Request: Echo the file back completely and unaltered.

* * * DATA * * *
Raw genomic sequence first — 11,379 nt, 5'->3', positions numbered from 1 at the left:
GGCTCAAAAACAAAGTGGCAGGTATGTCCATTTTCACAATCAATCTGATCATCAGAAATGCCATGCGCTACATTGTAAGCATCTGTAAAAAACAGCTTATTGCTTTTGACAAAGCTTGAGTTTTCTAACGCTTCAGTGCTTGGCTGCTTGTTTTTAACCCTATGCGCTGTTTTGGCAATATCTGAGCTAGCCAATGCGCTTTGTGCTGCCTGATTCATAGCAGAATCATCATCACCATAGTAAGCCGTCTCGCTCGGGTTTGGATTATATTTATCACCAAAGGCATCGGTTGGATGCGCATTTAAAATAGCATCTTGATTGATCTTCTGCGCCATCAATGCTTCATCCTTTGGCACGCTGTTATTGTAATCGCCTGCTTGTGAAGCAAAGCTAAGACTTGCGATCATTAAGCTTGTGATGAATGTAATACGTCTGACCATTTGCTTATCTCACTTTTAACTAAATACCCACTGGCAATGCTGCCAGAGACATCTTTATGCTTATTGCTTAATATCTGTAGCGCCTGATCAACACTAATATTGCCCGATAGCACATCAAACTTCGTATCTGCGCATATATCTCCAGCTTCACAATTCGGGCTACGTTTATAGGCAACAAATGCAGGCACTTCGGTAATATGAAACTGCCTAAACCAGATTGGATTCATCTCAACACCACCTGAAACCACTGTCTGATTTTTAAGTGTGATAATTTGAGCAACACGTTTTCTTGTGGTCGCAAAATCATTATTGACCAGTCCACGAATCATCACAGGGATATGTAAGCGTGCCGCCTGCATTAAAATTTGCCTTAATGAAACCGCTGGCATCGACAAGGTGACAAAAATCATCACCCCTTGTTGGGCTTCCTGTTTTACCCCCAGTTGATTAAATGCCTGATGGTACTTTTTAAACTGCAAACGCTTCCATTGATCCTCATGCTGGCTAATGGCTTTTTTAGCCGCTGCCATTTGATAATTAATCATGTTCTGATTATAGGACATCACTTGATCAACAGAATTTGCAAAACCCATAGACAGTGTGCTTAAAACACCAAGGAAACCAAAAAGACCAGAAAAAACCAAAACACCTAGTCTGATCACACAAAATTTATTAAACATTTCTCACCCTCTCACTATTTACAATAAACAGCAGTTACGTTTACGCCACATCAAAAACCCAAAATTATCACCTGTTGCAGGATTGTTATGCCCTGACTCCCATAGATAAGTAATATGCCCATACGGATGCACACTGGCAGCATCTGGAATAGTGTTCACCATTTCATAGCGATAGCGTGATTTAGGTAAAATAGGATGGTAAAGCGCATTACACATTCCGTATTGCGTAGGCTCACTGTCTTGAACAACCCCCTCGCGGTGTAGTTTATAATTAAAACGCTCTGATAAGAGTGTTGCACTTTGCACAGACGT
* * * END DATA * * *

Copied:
Raw genomic sequence first — 11,379 nt, 5'->3', positions numbered from 1 at the left:
GGCTCAAAAACAAAGTGGCAGGTATGTCCATTTTCACAATCAATCTGATCATCAGAAATGCCATGCGCTACATTGTAAGCATCTGTAAAAAACAGCTTATTGCTTTTGACAAAGCTTGAGTTTTCTAACGCTTCAGTGCTTGGCTGCTTGTTTTTAACCCTATGCGCTGTTTTGGCAATATCTGAGCTAGCCAATGCGCTTTGTGCTGCCTGATTCATAGCAGAATCATCATCACCATAGTAAGCCGTCTCGCTCGGGTTTGGATTATATTTATCACCAAAGGCATCGGTTGGATGCGCATTTAAAATAGCATCTTGATTGATCTTCTGCGCCATCAATGCTTCATCCTTTGGCACGCTGTTATTGTAATCGCCTGCTTGTGAAGCAAAGCTAAGACTTGCGATCATTAAGCTTGTGATGAATGTAATACGTCTGACCATTTGCTTATCTCACTTTTAACTAAATACCCACTGGCAATGCTGCCAGAGACATCTTTATGCTTATTGCTTAATATCTGTAGCGCCTGATCAACACTAATATTGCCCGATAGCACATCAAACTTCGTATCTGCGCATATATCTCCAGCTTCACAATTCGGGCTACGTTTATAGGCAACAAATGCAGGCACTTCGGTAATATGAAACTGCCTAAACCAGATTGGATTCATCTCAACACCACCTGAAACCACTGTCTGATTTTTAAGTGTGATAATTTGAGCAACACGTTTTCTTGTGGTCGCAAAATCATTATTGACCAGTCCACGAATCATCACAGGGATATGTAAGCGTGCCGCCTGCATTAAAATTTGCCTTAATGAAACCGCTGGCATCGACAAGGTGACAAAAATCATCACCCCTTGTTGGGCTTCCTGTTTTACCCCCAGTTGATTAAATGCCTGATGGTACTTTTTAAACTGCAAACGCTTCCATTGATCCTCATGCTGGCTAATGGCTTTTTTAGCCGCTGCCATTTGATAATTAATCATGTTCTGATTATAGGACATCACTTGATCAACAGAATTTGCAAAACCCATAGACAGTGTGCTTAAAACACCAAGGAAACCAAAAAGACCAGAAAAAACCAAAACACCTAGTCTGATCACACAAAATTTATTAAACATTTCTCACCCTCTCACTATTTACAATAAACAGCAGTTACGTTTACGCCACATCAAAAACCCAAAATTATCACCTGTTGCAGGATTGTTATGCCCTGACTCCCATAGATAAGTAATATGCCCATACGGATGCACACTGGCAGCATCTGGAATAGTGTTCACCATTTCATAGCGATAGCGTGATTTAGGTAAAATAGGATGGTAAAGCGCATTACACATTCCGTATTGCGTAGGCTCACTGTCTTGAACAACCCCCTCGCGGTGTAGTTTATAATTAAAACGCTCTGATAAGAGTGTTGCACTTTGCACAGACGT